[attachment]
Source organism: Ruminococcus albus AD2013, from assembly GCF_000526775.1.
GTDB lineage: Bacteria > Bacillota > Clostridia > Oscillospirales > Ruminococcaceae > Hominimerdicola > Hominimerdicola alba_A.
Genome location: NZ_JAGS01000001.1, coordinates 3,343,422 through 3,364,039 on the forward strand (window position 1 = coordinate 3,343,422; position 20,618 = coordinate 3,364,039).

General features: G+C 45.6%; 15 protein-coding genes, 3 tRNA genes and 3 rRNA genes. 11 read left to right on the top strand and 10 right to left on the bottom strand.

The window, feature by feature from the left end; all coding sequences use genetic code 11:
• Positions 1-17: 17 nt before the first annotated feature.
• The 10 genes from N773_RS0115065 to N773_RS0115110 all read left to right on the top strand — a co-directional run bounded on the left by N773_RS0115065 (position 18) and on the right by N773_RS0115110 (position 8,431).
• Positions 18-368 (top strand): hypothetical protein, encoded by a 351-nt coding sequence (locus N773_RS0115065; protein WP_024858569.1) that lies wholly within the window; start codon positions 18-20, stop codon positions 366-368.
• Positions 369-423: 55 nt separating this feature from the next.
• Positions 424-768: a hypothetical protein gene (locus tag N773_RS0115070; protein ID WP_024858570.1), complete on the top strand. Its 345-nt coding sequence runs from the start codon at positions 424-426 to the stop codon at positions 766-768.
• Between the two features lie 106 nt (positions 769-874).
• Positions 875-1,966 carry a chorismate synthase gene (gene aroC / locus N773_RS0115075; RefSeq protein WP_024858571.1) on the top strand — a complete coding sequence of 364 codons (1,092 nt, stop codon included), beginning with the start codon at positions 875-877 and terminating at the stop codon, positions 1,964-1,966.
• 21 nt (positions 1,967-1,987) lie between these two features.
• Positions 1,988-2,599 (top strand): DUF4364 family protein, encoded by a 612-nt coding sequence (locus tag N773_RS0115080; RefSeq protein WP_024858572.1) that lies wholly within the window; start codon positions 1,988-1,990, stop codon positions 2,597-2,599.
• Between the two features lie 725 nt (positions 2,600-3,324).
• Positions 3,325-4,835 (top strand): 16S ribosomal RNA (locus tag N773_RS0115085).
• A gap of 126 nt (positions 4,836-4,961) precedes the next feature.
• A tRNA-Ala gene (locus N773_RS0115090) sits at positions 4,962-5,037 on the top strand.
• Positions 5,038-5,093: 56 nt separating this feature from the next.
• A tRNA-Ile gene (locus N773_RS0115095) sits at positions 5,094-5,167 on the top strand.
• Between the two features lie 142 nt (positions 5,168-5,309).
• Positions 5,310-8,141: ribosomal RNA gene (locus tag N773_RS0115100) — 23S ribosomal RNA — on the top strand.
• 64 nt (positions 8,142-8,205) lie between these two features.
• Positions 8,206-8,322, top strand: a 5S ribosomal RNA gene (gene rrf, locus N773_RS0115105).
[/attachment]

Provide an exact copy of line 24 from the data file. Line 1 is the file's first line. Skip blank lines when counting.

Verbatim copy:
• Positions 8,206-8,322, top strand: a 5S ribosomal RNA gene (gene rrf, locus N773_RS0115105).